By ERWIN CHLANDA
Changes made under the special administration of CAAAPU seem set to have wide-ranging ramifications for NGOs receiving Federal funding to provide accredited and non-accredited training, putting a stop to clan-based empire building widely considered to be practiced.
The new CEO of the alcohol rehabilitation organisation, Pauline Reynolds, says there have been “improvements in its recruitment process which allows for a more formal process to be undertaken”.
Ms Reynolds says in the case of CAAAPU, official HR processes have been established where positions will be filled on the basis of merit selection.
“There is a correct way for things to be done,” she says. “Legislation is in place governed by Fair Work Australia which defines the recruitment process. There need to be a selection panel and referees, not ad hoc employment of people.”
The Alice Springs News Online is aware that here is much disquiet in Central Australia about families and clans gaining control over organisations, many with taxpayer-supplied budgets in the millions, and filling the boards and work forces in line with family obligations: It seems there is now a precedent that can be applied to other groups.
Ms Reynolds says the process of establishing a new CAAAPU board is currently underway.
“Ideally we will have a new board by June 30 so that the Office of the Registrar of Indigenous Corporations (ORIC) can hand back the group to the community.”
That board will need to include members with relevant business qualifications.
Ms Reynolds says the organisation was insolvent, “but through the administration process and with the assistance of the funding bodies the corporation will be able to pay its debts when they fall due”.
She says it had become clear the corporation was under-performing in many respects.
“Especially, it had failed to obtain joint working arrangements with local organisations operating in the field and these links have now been re-established, including the Central Australian Aboriginal Legal Aid Service (CAALAS), Relationships Australia, Steps, Salvos, Congress, Inkintja (a part of Congress), Alukura and the local hospital.
“Lots of external organisations are returning to CAAAPU to provide support to our clients where they had been previous cancelled or withdrawn,” she says.
In just four months this has resulted in a network of care for clients which extends six months beyond the admission of clients to the CAAAPU campus on Ragonesi Road.
“We now make sure discharged patients are not just left on the street. This is essential to reducing rebounding back and forward.”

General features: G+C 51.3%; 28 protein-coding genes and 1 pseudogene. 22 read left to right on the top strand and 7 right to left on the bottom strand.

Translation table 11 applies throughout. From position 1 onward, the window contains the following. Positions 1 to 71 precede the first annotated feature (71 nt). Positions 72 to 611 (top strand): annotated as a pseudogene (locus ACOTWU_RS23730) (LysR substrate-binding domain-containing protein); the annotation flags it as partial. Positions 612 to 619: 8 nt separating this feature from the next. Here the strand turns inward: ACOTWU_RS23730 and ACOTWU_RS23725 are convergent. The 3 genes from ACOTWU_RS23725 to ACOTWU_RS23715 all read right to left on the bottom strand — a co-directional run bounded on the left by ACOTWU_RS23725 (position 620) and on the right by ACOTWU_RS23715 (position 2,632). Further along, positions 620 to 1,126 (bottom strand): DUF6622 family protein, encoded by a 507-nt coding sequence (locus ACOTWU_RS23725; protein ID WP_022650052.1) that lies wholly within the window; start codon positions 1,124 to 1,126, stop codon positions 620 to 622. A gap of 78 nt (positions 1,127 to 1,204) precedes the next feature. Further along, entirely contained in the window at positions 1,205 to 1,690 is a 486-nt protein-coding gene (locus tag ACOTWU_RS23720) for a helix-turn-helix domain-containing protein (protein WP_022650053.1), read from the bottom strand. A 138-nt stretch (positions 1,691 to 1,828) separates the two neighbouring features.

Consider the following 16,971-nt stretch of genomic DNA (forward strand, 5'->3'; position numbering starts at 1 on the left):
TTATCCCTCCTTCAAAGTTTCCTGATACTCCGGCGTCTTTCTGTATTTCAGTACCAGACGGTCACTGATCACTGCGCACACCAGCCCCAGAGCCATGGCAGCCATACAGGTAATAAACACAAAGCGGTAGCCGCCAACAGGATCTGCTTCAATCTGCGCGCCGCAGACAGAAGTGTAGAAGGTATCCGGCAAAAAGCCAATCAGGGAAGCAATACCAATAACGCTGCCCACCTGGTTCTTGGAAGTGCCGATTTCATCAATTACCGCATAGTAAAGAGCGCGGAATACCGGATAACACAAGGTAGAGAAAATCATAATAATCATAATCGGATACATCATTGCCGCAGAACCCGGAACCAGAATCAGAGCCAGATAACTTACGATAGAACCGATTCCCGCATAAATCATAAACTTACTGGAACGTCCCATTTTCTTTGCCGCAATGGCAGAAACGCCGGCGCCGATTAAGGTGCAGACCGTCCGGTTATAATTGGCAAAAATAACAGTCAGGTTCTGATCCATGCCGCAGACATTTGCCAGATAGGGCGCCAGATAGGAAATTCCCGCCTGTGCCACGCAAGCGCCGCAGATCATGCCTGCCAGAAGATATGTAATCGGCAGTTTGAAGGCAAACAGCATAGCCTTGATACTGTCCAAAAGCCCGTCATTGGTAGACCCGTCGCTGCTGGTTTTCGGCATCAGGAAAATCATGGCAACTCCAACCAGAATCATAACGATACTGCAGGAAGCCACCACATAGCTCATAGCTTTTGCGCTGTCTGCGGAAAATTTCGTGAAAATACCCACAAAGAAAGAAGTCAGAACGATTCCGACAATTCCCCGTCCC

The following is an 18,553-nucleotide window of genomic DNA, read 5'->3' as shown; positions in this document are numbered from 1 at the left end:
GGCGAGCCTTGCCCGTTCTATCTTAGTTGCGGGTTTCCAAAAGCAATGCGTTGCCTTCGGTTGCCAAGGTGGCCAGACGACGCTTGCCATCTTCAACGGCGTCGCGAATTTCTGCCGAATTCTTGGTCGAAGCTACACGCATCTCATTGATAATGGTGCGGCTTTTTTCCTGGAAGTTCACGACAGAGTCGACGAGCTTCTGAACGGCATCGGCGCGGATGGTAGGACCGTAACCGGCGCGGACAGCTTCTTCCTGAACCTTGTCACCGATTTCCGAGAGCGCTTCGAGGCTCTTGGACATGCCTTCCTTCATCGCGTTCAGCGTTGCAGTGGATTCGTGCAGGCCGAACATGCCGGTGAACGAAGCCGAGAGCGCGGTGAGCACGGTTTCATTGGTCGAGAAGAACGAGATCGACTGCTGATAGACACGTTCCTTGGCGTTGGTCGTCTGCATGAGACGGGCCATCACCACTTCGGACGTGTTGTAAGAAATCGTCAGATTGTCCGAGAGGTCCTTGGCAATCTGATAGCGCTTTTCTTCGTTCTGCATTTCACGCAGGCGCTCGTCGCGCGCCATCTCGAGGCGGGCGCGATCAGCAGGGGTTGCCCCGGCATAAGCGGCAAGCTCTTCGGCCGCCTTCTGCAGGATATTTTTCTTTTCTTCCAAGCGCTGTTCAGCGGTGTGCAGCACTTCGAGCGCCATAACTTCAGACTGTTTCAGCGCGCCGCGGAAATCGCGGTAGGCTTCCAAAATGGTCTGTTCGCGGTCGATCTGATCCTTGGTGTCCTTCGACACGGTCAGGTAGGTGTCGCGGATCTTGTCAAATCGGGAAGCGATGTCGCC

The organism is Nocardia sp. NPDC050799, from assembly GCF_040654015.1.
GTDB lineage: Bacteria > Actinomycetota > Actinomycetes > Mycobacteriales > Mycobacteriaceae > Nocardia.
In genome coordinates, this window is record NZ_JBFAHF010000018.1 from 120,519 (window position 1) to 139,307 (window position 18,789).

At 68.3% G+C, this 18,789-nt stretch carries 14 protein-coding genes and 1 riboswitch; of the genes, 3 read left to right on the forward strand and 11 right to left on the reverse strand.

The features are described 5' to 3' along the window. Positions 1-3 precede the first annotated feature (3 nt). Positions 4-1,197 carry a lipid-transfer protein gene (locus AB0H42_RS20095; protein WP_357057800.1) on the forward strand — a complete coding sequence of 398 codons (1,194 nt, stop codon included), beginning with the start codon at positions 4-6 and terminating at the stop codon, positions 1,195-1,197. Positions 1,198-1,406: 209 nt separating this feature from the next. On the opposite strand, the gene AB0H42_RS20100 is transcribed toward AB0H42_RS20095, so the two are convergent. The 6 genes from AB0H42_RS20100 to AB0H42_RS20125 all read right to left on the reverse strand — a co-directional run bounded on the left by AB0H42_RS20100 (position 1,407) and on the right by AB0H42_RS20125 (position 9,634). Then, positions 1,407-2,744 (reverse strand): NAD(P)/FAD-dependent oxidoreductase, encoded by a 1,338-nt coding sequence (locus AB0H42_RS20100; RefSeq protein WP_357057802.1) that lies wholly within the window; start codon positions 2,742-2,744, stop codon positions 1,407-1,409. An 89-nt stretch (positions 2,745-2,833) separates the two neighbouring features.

The size of the operation – not the budget – has been increased significantly: There are now 20 instead of 10 beds for men in the section for voluntary admissions, self-referred or sent from the hospital.
There is no requirement for them to stay and all residential rehabilitation clients are voluntary.
There has been not a single referral for methamphetamine users.
The program runs for eight weeks and is 90% full. All clients except one man are Aboriginal.
Ms Reynolds says regrettably there is no funding of beds for women in that section: “This is a very big problem around town.”
The operation’s section to which clients are referred by the Alcohol Mandatory Treatment Tribunal has 10 beds each for men and women. Currently there are five men and three women in that section whose program runs for 12 weeks.
The term “mandatory” is clearly flexible: Absconding – over the fence or during excursions into town – occurs infrequently but it does. Police will take clients back to CAAAPU but there are no sanctions. The measure was decriminalised last year.
Is there duplication of services? Ms Reynolds does not think so.
She says the hospital’s 185 beds are full all the time. There would simply not be enough space for alcohol and drug rehabilitation of the 33 people currently at CAAAPU.
CAAAPU and Congress work hand-in-hand for ongoing care: Neither could provide holistic care without the other, she says.
CAAAPU’s money comes from the NT Health Department and the Department of the Prime Minister. Quarterly performance reports for each of the funding bodies are submitted.
The funds are tied to specific uses and cannot be transferred from one to the other – hence, for example, no beds for self-referred women.
What is the taxpayer’s Return on Investment? That’s a hard question, says Ms Reynolds.
After care programs have been established recently and there are no useful data on the past performance and success rate of the organisation in regards after care.
“Across the world relapses occur. We don’t expect people to stop drinking instantly.
“Education and support to encourage people to drink in a way that is not dangerous, and in a way that doesn’t put their and other people’s safety at risk, is paramount. Many people worldwide attend rehabilitation programmes many times before reaching abstinence,” she says.
Although in operation for 25 years, it is unclear how many clients exited CAAAPU to a steady job.
Ms Reynold says the official definition of a desirable level of alcohol consumption is no grog three days a week, and two standard drinks a day during the rest.
No doubt that would be the end of the world as they know it to the Bloody Great Drinkers of the Northern Territory – black and white.
PHOTOS courtesy of CAAAPU: Woodwork, needlework, leather craft, literacy and numeracy training are offered to the residents. Some are eight-week accredited courses offered by CDU.
By ERWIN CHLANDA